Gardening with wildlife keeps things interesting. PHOTO: Lyndon Hanson
Sharing the vegetable patch with birds and squirrels and bears, oh my!
I am not alone in my garden, though my children do not join me there. They solemnly declare it “my” space, feigning respect for an artist’s proprietary control over the process of creation, when really they regard it as one more chore with all the allure of the toilet that needs cleaning or the dishwasher that needs emptying.
It is the local creatures who like to put a paw or claw or beak into arrangements. Most of these creatures are post-modernist, which is to say that they are deconstructionist in their approach. The bear is a prime example. Twice last spring, the bear lumbered through the yard between 4:00 and 4:30 in the morning. My dog likes to announce such things, so I know this schedule to be accurate. The bear was after the bird feeder, which was hanging from a hook atop a wooden standard placed at the exact centre of a mandala of pie-shaped raised beds I had constructed.
Animals: Deconstructionist in their gardening approach
The earth in these beds was light and fluffy, having been recently purchased, dumped into an enormous pile in the driveway, then marched bucket by heavy bucket through my hilly terraced lot. This project I proclaimed to be my “boot camp” to my eyebrow-raised neighbours and the cheerfully inquisitive postal worker. “I will be strong like a peasant!”
I teased the Russian across the street, thrusting my biceps into the air for inspection. She gave me a dismissive growl, as I had anticipated. It’s good that some things in life are predictable. But back to the bear. The bear tramped through the freshly planted salsify and popcorn beds, leaving deep round impressions in the soft soil. Attempts to prop up the tiny shoots and infill the sinkholes didn’t really work. Eventually I replanted the popcorn but it looked pretty Raggedy-Andy all season, and I blame the bear.
The birds plant my sunflowers
The birds alone contribute positively to the garden. Each year, they plant sunflowers in every conceivable nook and cranny of my property. Sunflowers, large and small, protrude from cracks in the driveway, pop out of ignored containers of spare dirt, wave gaily from every plant bed.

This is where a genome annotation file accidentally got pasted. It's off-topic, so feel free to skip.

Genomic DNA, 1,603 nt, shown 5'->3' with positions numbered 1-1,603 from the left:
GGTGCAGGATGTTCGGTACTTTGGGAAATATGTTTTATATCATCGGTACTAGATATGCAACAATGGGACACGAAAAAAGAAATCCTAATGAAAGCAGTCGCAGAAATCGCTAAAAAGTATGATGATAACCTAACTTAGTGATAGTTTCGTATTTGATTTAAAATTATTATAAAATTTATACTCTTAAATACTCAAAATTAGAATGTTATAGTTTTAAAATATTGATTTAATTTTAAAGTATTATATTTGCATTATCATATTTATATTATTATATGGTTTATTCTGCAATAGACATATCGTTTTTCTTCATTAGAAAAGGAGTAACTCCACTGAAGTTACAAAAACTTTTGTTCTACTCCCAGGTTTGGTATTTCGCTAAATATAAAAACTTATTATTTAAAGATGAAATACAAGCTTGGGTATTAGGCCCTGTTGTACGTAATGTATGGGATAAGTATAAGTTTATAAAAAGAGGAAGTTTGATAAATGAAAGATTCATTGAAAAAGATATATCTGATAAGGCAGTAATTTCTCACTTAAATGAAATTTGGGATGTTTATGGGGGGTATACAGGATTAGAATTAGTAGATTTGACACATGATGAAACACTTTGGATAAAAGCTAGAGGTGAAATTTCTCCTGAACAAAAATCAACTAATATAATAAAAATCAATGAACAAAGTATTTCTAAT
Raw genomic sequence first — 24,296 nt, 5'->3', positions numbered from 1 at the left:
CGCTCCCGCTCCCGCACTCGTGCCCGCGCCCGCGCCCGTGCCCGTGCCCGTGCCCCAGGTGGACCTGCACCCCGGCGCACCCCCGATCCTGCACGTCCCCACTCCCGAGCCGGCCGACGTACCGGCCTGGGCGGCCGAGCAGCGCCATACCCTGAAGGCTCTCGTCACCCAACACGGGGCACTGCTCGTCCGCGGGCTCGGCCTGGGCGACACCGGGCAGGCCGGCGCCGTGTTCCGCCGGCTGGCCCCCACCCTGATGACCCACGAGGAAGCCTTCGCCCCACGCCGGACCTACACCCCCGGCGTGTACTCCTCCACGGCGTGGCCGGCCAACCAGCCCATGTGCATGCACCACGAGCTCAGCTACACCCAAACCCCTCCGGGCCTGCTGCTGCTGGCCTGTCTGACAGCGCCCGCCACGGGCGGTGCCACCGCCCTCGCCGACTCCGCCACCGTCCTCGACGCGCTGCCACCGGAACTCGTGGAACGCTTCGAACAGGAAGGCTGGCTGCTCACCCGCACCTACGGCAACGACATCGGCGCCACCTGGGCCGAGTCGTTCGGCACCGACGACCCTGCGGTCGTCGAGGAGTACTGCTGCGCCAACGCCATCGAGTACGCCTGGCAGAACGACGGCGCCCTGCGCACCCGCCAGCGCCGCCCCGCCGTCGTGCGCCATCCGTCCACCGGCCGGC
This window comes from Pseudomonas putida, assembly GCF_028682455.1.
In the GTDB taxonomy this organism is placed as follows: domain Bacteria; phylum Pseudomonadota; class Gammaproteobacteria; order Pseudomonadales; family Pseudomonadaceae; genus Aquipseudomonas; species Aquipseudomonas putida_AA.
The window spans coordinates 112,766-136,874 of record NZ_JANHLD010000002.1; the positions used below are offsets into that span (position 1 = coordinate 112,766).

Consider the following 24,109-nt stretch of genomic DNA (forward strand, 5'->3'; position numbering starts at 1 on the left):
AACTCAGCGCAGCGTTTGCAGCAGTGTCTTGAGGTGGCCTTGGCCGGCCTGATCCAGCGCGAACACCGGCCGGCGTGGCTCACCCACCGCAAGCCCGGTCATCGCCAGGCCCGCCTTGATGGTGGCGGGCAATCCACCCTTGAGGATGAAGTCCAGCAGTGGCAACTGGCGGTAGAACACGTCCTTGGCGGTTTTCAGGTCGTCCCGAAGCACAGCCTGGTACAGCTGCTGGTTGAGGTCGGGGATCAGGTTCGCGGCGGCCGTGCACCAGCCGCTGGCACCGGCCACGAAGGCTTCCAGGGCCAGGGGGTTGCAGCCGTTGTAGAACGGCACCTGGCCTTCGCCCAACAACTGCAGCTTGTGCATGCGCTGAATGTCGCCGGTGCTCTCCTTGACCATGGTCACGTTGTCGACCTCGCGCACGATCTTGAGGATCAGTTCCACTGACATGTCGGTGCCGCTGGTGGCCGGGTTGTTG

One year they even sprouted out of a big pile of volcanic rock I had scraped from one planter and dumped behind the house. The flowers looked like a group of preschoolers pushing their way to the top of the heap in a game of king of the castle. Thus, it was with particular regret that I removed the offending bird feeder, which was also obviously a bear attractant.
The disappearance of the bird feeder did, however, help to discourage the squirrels. The squirrels have strong opinions about the two hazelnut trees in the corner of the yard. In fact, they approve - so much so that I have never benefited from a single, solitary hazelnut, though I find their empty shells scattered hither and yon.
RED FINCH PHOTO: Bronwyn Vaisey
Nothing’s safe from the squirrels
A couple years back, at the culmination of a massive leaky-house repair project, the construction workers left me two large pieces of netting to secure the trees come summer. Teetering atop a ladder and wedged carefully against the tippy front fence, I sweated to envelop my hazelnut trees entirely in netting during the horrendous heat wave of July 2009.
I sewed the nets together with stout twine and cinched the ensemble tight around the base with ropes. My trees were now in camouflage behind a veritable tree burka/chastity belt combo… but still not safe from squirrels. At the culmination of hazelnut season, I unwrapped my trees to find that somehow they had been nonetheless stripped of nuts, plus they now also sported a few kinky branches, as if they had just gotten up after sleeping on a head of wet hair.
I felt like that witch must have felt when, notwithstanding all her efforts to the contrary, she climbed the tower to discover Rapunzel was with child. Such a shock – and one that I had planned so hard against.
Since that summer, I have admired the green, fuzz-covered decorations festooning the branch tips of my hazelnut trees but harbour no delusion that I’ll ever get to taste them. As for the local cats, we’ll not mention what they plant in my garden.